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The promise and pitfalls of Marine Stewardship Council certification: Maine lobster as a case study


  • Goyert, Wendy
  • Sagarin, Raphael
  • Annala, John


As worldwide population continues to grow, so does demand for seafood by consumers. With this trend, interest in sustainably certified seafood is also increasing. The Maine lobster fishery is currently considering certification based on the Marine Stewardship Council (MSC) standard for sustainable and well-managed fisheries. Although certification is argued to provide a market-based incentive to improve sustainable fishing practices, it is a costly and time-consuming process, and often imposes additional requirements on fisheries in order to meet certification standards. To evaluate whether the costs of Maine lobster fishery certification are worth the presumed benefits, lobster industry members were interviewed to learn their opinions of MSC certification, seafood consumers were surveyed to understand their attitudes and purchasing preferences related to lobster, and lessons learned from other MSC-certified fisheries were compiled. MSC certification of the Maine lobster fishery could potentially provide benefits to the industry by differentiating Maine lobster and maintaining access to markets that are looking to exclusively source certified fish products. However, certification is unlikely to provide price premiums for the fishermen, and does not necessarily represent to consumers the most desirable aspects of Maine lobster. Certification programs may need to adapt to consumer preferences and market conditions if they are to continue to provide incentives for the sustainable management of fisheries.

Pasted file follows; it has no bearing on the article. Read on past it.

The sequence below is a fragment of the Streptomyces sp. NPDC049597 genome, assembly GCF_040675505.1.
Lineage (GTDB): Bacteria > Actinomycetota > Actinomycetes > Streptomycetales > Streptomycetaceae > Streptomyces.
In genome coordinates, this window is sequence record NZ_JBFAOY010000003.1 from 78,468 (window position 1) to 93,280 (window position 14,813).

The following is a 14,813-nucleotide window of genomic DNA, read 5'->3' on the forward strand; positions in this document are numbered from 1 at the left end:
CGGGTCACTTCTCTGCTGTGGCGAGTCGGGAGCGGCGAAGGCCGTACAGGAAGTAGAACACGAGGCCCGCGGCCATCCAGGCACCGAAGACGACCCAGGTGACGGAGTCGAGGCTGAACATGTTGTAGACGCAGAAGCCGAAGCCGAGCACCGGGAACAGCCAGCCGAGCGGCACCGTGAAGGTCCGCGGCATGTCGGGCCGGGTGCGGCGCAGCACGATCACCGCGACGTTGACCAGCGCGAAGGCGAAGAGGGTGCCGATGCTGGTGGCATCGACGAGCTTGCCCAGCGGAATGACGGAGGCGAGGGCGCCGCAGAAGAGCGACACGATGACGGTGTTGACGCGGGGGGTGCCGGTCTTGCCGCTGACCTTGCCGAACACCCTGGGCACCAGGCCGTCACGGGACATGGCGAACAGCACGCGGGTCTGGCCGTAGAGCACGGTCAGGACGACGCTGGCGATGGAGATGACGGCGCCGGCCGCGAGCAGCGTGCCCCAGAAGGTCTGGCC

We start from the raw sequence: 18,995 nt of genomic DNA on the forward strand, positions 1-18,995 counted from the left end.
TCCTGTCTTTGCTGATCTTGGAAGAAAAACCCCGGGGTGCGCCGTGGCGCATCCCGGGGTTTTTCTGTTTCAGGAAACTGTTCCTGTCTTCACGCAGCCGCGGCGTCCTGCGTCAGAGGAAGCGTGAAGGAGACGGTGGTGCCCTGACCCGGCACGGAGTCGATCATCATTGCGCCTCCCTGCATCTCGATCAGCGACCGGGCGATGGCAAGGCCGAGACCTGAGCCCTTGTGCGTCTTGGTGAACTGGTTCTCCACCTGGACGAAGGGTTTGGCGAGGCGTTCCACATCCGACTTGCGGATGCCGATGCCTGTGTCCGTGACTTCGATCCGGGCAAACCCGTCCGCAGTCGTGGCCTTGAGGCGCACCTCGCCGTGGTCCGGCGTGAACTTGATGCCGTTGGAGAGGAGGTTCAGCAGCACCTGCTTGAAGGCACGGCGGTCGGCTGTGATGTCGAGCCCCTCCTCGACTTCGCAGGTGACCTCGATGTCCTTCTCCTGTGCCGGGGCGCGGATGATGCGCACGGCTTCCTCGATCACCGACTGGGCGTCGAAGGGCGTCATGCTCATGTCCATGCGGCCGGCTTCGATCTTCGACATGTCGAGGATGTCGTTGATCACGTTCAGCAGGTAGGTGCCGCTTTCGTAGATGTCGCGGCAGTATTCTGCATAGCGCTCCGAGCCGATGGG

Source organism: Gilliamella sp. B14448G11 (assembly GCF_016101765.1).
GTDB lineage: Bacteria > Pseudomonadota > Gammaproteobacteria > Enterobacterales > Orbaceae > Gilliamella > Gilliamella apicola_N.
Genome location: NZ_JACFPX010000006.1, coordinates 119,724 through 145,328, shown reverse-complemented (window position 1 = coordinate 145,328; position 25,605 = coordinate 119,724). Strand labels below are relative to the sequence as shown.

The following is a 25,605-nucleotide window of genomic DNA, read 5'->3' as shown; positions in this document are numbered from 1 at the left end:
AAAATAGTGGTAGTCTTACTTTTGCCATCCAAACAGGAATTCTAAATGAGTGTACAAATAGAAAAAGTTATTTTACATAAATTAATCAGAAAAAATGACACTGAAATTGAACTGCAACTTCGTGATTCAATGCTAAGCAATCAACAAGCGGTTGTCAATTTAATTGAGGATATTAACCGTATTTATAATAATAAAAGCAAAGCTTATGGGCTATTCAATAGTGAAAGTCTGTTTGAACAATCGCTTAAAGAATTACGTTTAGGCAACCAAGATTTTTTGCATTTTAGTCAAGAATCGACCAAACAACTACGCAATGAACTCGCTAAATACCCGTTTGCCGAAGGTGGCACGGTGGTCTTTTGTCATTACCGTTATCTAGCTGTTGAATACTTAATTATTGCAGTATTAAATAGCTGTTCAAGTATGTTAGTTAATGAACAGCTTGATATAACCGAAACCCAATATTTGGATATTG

Suggested Citation

  • Goyert, Wendy & Sagarin, Raphael & Annala, John, 2010. "The promise and pitfalls of Marine Stewardship Council certification: Maine lobster as a case study," Marine Policy, Elsevier, vol. 34(5), pages 1103-1109, September.
  • Handle: RePEc:eee:marpol:v:34:y:2010:i:5:p:1103-1109

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    Cited by:

    1. Mónica Pérez-Ramírez & Marco A. Almendarez-Hernández & Gerzaín Avilés-Polanco & Luis F. Beltrán-Morales, 2015. "Consumer Acceptance of Eco-Labeled Fish: A Mexican Case Study," Sustainability, MDPI, Open Access Journal, vol. 7(4), pages 1-18, April.
    2. Miret-Pastor, Lluís & Peiró-Signes, Ángel & Segarra-Oña, Maria-del-Val & Herrera-Racionero, Paloma, 2014. "Empirical analysis of sustainable fisheries and the relation to economic performance enhancement: The case of the Spanish fishing industry," Marine Policy, Elsevier, vol. 46(C), pages 105-110.
    3. Bellchambers, Lynda M. & Phillips, Bruce F. & Pérez-Ramírez, Mónica & Lozano-Álvarez, Enrique & Ley-Cooper, Kim & Vega-Velazquez, Armando, 2014. "Addressing environmental considerations for Marine Stewardship Council certification: A case study using lobsters," Marine Policy, Elsevier, vol. 50(PA), pages 249-260.
    4. Deighan, L.K. & Jenkins, L.D., 2015. "Fishing for recognition: Understanding the use of NGO guidelines in fishery improvement projects," Marine Policy, Elsevier, vol. 51(C), pages 476-485.
    5. Olson, Julia & Clay, Patricia M. & Pinto da Silva, Patricia, 2014. "Putting the seafood in sustainable food systems," Marine Policy, Elsevier, vol. 43(C), pages 104-111.
    6. Stoll, Joshua S. & Johnson, Teresa R., 2015. "Under the banner of sustainability: The politics and prose of an emerging US federal seafood certification," Marine Policy, Elsevier, vol. 51(C), pages 415-422.


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